The Irish Times view on a new French-Italian treaty: finding common cause

Paris and Rome have overcome recent tensions over migration

The signing this week of a new friendship treaty between France and Italy reflects what may become a significant permanent shift in the internal political dynamics of the EU and a subtle counterbalance to German predominance. The Quirinal Treaty, promising closer collaboration on everything from foreign policy to defence and culture, is akin to that signed between France and Germany in 1963, and marks the overcoming of a recently troubled relationship fed by clashes over immigration to the EU. The nadir saw the recall to Paris of the French ambassador in Rome in February 2019.

The rapprochement has been made possible largely through the warmer relationship between France's president Emannuel Macron and Italian prime minister Mario Draghi, who has overcome nationalist objections from his right-wing League allies.

The alliance, observers say, may facilitate a post-pandemic reform of the fiscal disciplinary structure at the heart of the EU, the Stability and Growth Pact, which aims to limit government deficits and debt and is currently suspended because of Covid. France and Italy want to see an easing of the rules in the face of opposition particularly from fiscal conservatives like Austria, Finland and the Netherlands. The Rome-Paris axis, both sides claim, has already borne fruit in the shaping of the massive Covid recovery package and in the Franco-Italian initiative, together with seven other member-states, on a groundbreaking common debt instrument for the union.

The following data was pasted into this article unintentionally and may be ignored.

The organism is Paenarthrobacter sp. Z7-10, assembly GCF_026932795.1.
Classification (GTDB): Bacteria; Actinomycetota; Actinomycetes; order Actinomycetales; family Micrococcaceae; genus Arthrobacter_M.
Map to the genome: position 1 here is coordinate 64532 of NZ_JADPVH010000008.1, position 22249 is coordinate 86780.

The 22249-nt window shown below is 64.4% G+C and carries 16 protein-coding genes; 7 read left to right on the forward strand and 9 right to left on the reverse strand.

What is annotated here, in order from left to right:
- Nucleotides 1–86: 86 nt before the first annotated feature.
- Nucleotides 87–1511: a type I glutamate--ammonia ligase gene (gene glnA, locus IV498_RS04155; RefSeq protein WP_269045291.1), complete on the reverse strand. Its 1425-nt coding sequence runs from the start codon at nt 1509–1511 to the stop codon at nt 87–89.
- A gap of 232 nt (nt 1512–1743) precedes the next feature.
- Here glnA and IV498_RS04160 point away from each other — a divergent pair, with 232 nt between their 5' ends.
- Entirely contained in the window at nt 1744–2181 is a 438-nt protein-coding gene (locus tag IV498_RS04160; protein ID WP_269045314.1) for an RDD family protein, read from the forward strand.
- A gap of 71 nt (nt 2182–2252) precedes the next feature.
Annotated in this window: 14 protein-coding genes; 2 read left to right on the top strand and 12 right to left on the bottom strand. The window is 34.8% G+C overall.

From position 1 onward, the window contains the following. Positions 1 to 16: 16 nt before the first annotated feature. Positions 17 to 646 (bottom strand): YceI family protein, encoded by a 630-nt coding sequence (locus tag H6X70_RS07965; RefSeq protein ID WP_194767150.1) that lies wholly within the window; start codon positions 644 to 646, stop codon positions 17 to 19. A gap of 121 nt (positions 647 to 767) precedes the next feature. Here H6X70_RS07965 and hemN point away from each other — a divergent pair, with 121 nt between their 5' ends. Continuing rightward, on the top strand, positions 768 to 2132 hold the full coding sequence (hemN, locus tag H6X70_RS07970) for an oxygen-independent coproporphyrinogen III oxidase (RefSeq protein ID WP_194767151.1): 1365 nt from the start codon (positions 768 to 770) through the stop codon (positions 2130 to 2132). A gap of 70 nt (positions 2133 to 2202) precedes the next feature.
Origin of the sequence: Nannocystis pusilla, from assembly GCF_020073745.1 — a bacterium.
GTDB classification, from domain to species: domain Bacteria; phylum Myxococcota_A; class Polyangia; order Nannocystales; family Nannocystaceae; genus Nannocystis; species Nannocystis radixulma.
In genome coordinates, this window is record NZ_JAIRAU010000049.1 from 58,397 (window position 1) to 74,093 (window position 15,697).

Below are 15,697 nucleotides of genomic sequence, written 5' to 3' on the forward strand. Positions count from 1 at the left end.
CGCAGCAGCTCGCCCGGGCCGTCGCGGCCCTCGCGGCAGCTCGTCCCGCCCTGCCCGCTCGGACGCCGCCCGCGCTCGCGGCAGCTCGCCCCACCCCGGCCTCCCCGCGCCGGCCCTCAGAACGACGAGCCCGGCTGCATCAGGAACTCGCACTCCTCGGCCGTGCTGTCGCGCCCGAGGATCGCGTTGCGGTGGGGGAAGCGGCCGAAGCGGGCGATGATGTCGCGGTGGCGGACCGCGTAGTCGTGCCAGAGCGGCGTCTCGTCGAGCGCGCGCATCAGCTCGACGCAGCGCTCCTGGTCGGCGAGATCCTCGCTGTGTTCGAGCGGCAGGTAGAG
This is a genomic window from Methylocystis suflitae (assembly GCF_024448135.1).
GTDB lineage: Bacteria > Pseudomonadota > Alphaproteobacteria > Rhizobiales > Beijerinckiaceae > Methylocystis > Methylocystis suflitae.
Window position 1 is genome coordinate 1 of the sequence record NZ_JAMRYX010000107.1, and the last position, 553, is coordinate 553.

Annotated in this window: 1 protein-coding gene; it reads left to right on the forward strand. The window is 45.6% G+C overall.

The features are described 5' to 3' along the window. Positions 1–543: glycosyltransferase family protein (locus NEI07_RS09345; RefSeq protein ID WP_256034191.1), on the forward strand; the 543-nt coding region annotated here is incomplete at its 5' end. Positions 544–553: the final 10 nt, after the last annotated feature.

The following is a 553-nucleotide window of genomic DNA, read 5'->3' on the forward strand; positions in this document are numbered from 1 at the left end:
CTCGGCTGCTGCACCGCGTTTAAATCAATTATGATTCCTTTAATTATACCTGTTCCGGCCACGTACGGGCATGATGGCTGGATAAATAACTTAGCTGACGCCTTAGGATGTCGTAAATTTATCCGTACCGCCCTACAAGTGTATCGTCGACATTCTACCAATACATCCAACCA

However, the pact is unlikely to remove all tensions between the two states, notably on the business front. The mooted sale, for example, of an Italian weapons-maker owned by state-controlled defence group Leonardo to a French rival is being challenged within the Italian government. Critics say Italy would in effect help France get rid of an important competitor in arms manufacturing while putting Italian jobs at risk.


France is Italy’s leading investor and the third largest home of Italian subsidiaries. Both are each others’ second largest trading partners.